Mr Blunkett had earlier told his shadow, David Willetts, that he had to speak at a conference at noon the next day in Harrogate and could not be present the night before in the Commons.

Mr Willetts was due to speak even earlier at the same event, but said that if he could attend the Commons then so could Mr Blunkett.

Betty agreed, saying: "The House always takes priority."

Mr Blunkett later realised that the Speaker in a bate was a terrifying prospect and duly went into the chamber to wind up the debate.

Chris Patten returned to the Commons on Thursday for a press gallery lunch, where it was hinted that he might accept an invitation to be the next EC commissioner. "Why don't they phone me up?" he pleaded in exasperation at reading reports of the suggestion.

But if the rumour of the former Tory chief whip Sir Alastair Goodlad's elevation to the job turns out to be true, could Sir Alastair, a close pal, fix it for Mr Patten to secure the by-election vacancy in Eddisbury?

Although he has taken "no decision" to return to mainstream politics Mr Patten said he was "not too grand to be a constituency MP" - but he is grand enough to lend much-needed gravitas to the Tory front bench.

Relieved of the burdens of office, John Major has taken on a new lease of life. Revelling at the prospect of becoming Sir John (he is rumoured to be the Queen's next choice as a Knight of the Garter), he has slipped into the role of elder statesman with relish.

During the Queen's Speech debate he chided ministers for attacking, when in opposition, his wait-and-see stance on the euro while noting that Tony Blair, "who accused me of sitting on the fence", is now seated squarely on the adjacent spike. But few noticed that there was also an implied criticism of Mr Hague's position when Mr Major said this was "a wise place to be".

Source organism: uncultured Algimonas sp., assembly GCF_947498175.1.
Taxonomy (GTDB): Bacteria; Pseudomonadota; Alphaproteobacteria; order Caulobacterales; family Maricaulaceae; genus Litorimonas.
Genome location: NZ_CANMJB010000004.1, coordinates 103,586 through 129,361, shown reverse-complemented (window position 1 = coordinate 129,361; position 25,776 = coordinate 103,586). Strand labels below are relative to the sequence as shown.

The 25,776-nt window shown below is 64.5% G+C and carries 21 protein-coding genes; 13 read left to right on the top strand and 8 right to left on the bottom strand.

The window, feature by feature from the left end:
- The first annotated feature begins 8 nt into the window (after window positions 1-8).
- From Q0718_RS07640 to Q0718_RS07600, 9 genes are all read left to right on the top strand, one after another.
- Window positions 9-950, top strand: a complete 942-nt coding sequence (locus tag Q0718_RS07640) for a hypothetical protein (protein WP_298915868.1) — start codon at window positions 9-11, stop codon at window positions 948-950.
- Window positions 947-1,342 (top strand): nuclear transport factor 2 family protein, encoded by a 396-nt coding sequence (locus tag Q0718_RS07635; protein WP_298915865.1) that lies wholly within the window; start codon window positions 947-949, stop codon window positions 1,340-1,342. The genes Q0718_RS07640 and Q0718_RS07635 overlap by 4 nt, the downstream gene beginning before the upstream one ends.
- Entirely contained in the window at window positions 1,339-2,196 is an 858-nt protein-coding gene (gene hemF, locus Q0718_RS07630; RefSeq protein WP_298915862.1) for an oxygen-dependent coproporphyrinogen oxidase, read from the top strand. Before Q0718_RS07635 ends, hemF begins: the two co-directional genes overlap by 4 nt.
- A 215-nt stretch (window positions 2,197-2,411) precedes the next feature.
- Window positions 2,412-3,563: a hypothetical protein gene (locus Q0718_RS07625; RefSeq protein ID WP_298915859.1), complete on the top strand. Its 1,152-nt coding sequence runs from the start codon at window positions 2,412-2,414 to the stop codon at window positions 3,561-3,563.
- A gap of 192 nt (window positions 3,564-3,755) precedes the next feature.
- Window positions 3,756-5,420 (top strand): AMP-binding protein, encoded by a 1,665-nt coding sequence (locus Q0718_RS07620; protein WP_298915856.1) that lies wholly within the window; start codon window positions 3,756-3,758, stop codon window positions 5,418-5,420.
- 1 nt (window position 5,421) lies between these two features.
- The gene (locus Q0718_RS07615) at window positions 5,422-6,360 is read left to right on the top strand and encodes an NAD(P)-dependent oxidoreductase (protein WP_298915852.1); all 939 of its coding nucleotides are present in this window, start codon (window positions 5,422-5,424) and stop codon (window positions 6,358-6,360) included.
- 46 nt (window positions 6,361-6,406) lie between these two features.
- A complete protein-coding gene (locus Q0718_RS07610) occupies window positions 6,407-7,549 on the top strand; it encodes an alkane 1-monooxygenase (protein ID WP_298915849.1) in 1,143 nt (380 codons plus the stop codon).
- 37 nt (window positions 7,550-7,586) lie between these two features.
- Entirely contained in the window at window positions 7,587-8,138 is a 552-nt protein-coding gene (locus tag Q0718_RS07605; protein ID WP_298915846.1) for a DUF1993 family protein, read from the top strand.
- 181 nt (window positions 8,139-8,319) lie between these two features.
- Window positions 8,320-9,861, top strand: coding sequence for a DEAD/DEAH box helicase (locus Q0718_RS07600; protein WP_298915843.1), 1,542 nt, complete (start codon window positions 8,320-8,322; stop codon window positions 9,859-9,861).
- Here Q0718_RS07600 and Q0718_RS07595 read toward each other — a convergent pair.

The Government changed next week's Commons business at the last minute to enable the Euro elections closed-list Bill to be pushed through all its stages in a single day under a "guillotine" motion. It will then go to the Lords, with the ball firmly back in the Tories' court.

If they are to defeat the cut-off date of mid-January, the Tories will have to get peers to filibuster. So Mr Hague will be glad of the addition of Lord Norton of Louth to his ranks. He was Britain's youngest professor of politics when he took the chair at Hull University. A tremor of fear was felt by Labour peers as they realised, during his maiden speech, that he will be relied upon by Tories to speak frequently and at length on his encyclopaedic knowledge of every proportional representation system known to psephologists.

The 12th Earl of Dunmore (title created 1686) flew to Britain from his home in Australia to make his maiden speech in the House of Lords. The speech lasted two minutes. He ended, almost before he began, by saying: "I suspect this may prove to be my first and also my last speech in your Lordships' House."